A Maryland dealership that offered a customer full reimbursement of damages in a service contract dispute is still subject to class-action claims by the customer and other consumers, the state's highest court has ruled.
In addition, the store's tender of individual compensatory damages doesn't prevent a demand for punitive damages, the majority held in a suit against Castle Ford Ltd. in Silver Spring.
The decision returns the case to a lower court to decide whether to approve a class, allow punitive damages and potentially go to trial.
Castle Ford is out of business, according to its lawyer, Douglas Biser of Towson. But plaintiff's lawyer Leslie Gladstone of Baltimore says discovery is needed to determine whether the company has any assets or insurance coverage.
In 2004, Anthony Frazier bought a $1,700 Ford Premium Care Extended Service Plan for his 2003 Explorer, which had almost 36,000 miles. A Castle finance employee misinformed him that it would cover 48 months from the purchase date or 100,000 miles.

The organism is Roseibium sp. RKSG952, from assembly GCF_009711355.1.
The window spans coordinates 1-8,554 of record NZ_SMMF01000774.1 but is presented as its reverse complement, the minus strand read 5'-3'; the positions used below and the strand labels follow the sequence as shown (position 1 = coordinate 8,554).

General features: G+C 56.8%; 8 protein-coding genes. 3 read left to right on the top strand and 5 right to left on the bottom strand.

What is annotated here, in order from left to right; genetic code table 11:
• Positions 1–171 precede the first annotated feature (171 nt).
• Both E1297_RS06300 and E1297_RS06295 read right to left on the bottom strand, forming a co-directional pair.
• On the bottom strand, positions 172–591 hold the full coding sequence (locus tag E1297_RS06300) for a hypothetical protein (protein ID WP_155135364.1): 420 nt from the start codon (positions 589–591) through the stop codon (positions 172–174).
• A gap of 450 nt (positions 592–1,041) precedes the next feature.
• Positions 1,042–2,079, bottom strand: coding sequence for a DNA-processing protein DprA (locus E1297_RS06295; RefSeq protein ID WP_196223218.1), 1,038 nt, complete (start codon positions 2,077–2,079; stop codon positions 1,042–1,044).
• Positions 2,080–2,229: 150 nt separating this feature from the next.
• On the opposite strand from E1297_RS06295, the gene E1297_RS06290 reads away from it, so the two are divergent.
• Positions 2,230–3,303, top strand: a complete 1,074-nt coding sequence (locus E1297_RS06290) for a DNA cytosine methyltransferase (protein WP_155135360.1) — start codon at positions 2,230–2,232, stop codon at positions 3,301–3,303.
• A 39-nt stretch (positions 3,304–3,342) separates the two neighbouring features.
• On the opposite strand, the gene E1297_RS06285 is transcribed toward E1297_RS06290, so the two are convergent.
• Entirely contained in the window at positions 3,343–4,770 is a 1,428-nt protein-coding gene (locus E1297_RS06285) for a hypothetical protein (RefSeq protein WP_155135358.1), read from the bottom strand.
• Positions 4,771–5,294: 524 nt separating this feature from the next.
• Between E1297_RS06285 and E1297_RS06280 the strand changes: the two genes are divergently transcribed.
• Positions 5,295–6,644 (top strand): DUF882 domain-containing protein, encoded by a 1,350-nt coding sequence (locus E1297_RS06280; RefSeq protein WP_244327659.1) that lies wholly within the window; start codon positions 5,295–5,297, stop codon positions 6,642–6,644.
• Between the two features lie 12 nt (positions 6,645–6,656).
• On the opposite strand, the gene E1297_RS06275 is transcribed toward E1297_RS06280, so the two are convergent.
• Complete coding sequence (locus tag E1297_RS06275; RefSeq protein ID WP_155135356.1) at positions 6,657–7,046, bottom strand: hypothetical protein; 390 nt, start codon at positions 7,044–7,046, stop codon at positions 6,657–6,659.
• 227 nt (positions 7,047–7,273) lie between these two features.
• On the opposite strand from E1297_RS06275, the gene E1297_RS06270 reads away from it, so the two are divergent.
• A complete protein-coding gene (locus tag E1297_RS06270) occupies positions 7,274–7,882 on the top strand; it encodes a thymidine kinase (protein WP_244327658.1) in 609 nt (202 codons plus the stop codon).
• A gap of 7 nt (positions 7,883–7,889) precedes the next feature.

In reality, the 48-month period was calculated from the build date, meaning it expired more than two years earlier than Frazier had believed. He discovered the discrepancy when another Ford dealership informed him that repairs were no longer covered.
Frazier's suit for unfair trade practices and fraud also alleges that the dealership employee admitted selling other service contracts with the same discrepancy.
After litigation began, the dealership paid to extend Frazier's service contract through the fourth anniversary of its purchase and sent a $408 check, after subtracting a $100 deductible, for repair costs he incurred. Frazier didn't cash the check.
His lawyer, Gladstone, also helped other customers receive compensation, and Biser says the dealership rewrote all the affected service contracts and paid the cost of extending them.
A lower-court judge dismissed class-action and punitive damage claims because Castle had tendered full compensation but awarded $20,950 in attorney fees for Gladstone's work for Frazier and other members of the potential class.
However, the Court of Appeals ruled that the dealership couldn't "abort a class action prior to class certification by tendering individual damages to the plaintiff who initiates the case."
Appeals Judge Robert McDonald said that would let a defendant kill a "meritorious class action by picking off" the lead plaintiff.
Gladstone says the most important part of the decision is that a defendant can't "pick off a plaintiff like that and throw money to him" to avert class-action litigation.